About a year ago, Maya Rafie went to grab some late-night pizza after a party. She said she was taking photographs for a musician that night and was introduced to his friend Zac DelVecchio, who had also worked with him that night. They bonded over the meal and began to brainstorm a way freelancers like themselves could meet each other with ease.
Rafie, a senior marketing communication major at Emerson, and DelVecchio, a junior at Berklee College of Music, realized that a marketplace for student freelancers did not exist yet and decided to make it happen, according to Rafie. They started bistara, which means “to spread” in Bengali, as a forum to connect this demographic with each other and potential employers.
The website is broken down into categories including music and audio, lifestyle, online marketing, graphics and design, writing and translation, web and IT, animation and video, and fine art and performing arts. Users list their talents so potential employers can select them based on the skills needed. The site takes the pressure off the freelancers because they upload one profile and are contacted by companies instead of trying to find jobs, according to Rafie. She said that a good example of this service is a student being hired as a wedding photographer.
Rafie explained that it started out small, as they worked to set up students from their schools to collaborate on projects such as shooting music videos.
“I was seeing all of this talent at Emerson. I was seeing all of this talent at Berklee. So we started connecting them, manually, really [through] word of mouth,” Rafie said. “Then we realized that was a success, and the model extends far beyond Berklee and Emerson.”
A year later, bistara is in its beta version online. Launched about two weeks ago, according to Rafie, the site already has more than 100 registered freelancers.
“It’s been really exciting,” Rafie said. “It’s nice to have something tangible. It was an idea the whole way, it was always pivoting, but now it feels real.”
The site was made possible in part of the Emerson Accelerator, a program created by the college to help give student entrepreneurs space to work, oversight, and funding. Students apply for this opportunity and reapply after one year, according its website. Bistara is the first team to represent multiple colleges.
With support from the program, Rafie and DelVecchio continued to create connections resulting in successful collaborations. Recently, one of their freelancers designed a logo for a Halloween party, The Takeover, sponsored by bistara at House of Blues Boston.
Kai Felsman, a junior electronic production and design major at Berklee College of Music, said that he performed his music at this show, because of bistara.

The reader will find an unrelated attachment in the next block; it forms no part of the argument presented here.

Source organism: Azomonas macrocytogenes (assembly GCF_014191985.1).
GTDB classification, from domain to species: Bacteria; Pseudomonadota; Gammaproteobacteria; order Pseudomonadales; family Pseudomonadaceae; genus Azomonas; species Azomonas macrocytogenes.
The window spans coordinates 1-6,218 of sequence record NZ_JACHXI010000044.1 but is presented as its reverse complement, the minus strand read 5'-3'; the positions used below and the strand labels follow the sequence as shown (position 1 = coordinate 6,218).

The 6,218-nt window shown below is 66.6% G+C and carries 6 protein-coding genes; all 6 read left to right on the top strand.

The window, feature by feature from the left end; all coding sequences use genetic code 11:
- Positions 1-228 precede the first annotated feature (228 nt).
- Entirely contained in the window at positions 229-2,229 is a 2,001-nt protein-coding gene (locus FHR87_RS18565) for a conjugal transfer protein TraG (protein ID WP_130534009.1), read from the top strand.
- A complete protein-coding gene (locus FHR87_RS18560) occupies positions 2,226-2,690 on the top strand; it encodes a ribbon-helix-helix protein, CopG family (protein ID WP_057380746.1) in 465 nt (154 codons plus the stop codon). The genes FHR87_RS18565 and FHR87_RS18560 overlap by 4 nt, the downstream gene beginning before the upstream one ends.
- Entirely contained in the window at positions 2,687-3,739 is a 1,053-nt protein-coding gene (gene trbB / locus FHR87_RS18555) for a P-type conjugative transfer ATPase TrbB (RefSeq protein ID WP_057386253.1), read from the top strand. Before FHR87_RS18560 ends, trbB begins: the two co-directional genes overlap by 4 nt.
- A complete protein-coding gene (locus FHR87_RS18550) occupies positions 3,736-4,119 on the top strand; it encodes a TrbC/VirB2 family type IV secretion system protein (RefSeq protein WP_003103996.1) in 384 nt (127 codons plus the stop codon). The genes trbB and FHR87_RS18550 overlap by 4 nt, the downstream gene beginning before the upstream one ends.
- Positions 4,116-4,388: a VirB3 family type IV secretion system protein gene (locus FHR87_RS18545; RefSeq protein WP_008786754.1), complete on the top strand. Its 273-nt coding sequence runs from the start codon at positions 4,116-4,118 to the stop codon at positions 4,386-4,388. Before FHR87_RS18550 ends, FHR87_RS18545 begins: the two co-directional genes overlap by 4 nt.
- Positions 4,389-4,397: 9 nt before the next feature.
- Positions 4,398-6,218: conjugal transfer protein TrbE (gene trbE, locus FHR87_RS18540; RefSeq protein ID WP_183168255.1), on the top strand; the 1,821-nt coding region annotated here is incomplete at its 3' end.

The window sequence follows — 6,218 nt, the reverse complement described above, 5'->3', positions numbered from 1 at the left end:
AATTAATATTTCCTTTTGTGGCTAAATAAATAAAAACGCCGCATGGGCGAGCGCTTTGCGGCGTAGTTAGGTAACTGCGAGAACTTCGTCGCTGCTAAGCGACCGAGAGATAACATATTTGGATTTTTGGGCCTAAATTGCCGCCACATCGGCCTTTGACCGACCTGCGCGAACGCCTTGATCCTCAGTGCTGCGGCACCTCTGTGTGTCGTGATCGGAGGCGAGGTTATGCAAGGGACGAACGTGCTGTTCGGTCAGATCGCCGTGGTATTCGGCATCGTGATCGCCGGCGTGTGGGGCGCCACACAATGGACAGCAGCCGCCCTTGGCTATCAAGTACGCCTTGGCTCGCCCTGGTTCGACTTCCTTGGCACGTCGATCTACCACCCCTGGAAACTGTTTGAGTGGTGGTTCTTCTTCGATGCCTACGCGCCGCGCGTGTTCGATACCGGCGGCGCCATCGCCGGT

“[The Takeover] was amazing,” Felsman said. “It was sold out within the first hour and a half. We had a line all night. We didn’t even have enough space to hold the amount of hype we had created.”
Due to the success of the event, Felsman said he would definitely be interested in collaborating with bistara again in the future.
Felsman fits the target market of bistara, as a creative college student. Although Rafie said that the site could easily encompass more than just students, they are currently an underused demographic.
“We really want to try to get as much traction in the college market [as possible],” Rafie said. “I think there is a lot of potential and creative ideas of where it [bistara] could be. I think it’s something that is really needed at both a nationwide and a global scale.”
DelVecchio said the website not only allows students to make money but also to gain experience while in college, which has become increasingly important in the job market.
“You hear so many stories about people working at coffee places, and they don’t want to, but they just need money,” DelVecchio said. “Now, for the first time, they have a place where they can make money doing what they want to do on their own hours, their own terms, and they gain experience at the same time.”
DelVecchio said working on the website is challenging due to late-night meetings with their coding team, which is run by a friend located in India that they met through Emerson—but it’s worth it.
It’s almost like having a kid in a weird way,” DelVecchio said. “Everyday there is something that needs to be addressed, and it needs to be figured out.”
Delvecchio said that he finds himself waking up everyday to the same routine of checking the website, how many people are using it, and making sure there is no “catastrophic failure.”
Rafie and DelVecchio look to expand the company nationally and, eventually, internationally.
“My goal is to have bistara become among the top freelancing sites in the world,” DelVecchio said. “Similar to how everybody knows Facebook is like the people network, LinkedIn is the business network, everybody will know that bistara is the college freelance network.”